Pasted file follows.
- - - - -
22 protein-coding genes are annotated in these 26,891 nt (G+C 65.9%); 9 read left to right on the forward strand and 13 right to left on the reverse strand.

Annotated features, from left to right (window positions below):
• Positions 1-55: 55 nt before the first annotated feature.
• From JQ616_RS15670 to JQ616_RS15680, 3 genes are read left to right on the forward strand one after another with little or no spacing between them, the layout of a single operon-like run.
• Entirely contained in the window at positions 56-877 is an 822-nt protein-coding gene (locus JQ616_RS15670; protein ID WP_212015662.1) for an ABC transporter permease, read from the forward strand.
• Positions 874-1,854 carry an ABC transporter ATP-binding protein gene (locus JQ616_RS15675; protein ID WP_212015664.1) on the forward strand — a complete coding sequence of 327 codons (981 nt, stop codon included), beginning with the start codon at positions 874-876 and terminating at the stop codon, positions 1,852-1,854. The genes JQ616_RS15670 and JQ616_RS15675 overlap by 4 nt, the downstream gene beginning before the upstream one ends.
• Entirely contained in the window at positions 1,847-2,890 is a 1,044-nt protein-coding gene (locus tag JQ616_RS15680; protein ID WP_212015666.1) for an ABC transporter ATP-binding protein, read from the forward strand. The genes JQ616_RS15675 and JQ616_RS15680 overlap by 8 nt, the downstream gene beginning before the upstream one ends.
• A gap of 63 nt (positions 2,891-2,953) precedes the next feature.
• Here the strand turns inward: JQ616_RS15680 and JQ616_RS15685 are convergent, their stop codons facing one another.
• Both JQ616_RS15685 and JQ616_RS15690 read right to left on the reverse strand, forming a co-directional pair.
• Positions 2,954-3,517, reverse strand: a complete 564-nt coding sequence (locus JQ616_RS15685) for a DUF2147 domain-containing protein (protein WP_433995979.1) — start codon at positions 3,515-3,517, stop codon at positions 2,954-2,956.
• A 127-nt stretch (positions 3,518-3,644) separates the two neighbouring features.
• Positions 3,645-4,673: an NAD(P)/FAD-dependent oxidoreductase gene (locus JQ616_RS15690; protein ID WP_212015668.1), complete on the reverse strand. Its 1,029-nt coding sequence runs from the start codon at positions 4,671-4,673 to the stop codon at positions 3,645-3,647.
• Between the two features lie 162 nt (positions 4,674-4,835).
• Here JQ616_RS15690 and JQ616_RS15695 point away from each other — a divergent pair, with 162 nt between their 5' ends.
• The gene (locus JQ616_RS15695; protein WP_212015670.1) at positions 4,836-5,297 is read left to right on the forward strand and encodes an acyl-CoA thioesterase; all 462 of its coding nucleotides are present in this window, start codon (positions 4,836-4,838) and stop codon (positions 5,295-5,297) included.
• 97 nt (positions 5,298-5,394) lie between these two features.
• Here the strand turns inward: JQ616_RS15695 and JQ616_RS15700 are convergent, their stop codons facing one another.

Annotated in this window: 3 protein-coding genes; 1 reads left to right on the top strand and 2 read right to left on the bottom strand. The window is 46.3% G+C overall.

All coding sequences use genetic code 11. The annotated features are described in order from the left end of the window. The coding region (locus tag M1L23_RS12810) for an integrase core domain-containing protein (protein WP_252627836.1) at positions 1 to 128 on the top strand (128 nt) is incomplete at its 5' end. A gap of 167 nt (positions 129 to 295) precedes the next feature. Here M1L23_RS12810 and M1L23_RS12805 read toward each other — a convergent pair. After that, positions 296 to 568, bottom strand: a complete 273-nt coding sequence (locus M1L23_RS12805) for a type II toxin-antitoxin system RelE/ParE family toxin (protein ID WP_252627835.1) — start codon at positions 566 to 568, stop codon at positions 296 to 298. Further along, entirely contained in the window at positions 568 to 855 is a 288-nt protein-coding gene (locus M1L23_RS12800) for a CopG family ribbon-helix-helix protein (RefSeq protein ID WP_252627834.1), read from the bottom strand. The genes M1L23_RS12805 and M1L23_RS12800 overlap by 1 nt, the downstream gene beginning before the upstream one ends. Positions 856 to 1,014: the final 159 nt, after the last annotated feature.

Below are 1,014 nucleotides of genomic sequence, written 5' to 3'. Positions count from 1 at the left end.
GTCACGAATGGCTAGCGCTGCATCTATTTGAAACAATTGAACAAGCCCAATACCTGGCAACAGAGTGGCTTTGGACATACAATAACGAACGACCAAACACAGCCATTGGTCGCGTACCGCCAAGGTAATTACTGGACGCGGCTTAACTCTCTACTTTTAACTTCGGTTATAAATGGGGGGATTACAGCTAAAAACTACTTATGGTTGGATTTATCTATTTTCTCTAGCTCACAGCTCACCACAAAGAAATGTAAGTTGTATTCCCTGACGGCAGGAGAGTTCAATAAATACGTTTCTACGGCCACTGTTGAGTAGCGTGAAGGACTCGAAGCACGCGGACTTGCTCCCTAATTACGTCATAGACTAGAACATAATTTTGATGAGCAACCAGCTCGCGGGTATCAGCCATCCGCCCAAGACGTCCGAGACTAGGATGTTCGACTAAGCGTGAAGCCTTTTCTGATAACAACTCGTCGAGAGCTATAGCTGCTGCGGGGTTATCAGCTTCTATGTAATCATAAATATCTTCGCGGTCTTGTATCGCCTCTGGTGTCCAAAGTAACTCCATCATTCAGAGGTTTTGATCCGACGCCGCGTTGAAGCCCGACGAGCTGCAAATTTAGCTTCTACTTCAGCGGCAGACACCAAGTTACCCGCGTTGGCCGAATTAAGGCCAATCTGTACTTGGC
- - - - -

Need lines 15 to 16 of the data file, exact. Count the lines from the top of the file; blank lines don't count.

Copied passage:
• Here JQ616_RS15690 and JQ616_RS15695 point away from each other — a divergent pair, with 162 nt between their 5' ends.
• The gene (locus JQ616_RS15695; protein WP_212015670.1) at positions 4,836-5,297 is read left to right on the forward strand and encodes an acyl-CoA thioesterase; all 462 of its coding nucleotides are present in this window, start codon (positions 4,836-4,838) and stop codon (positions 5,295-5,297) included.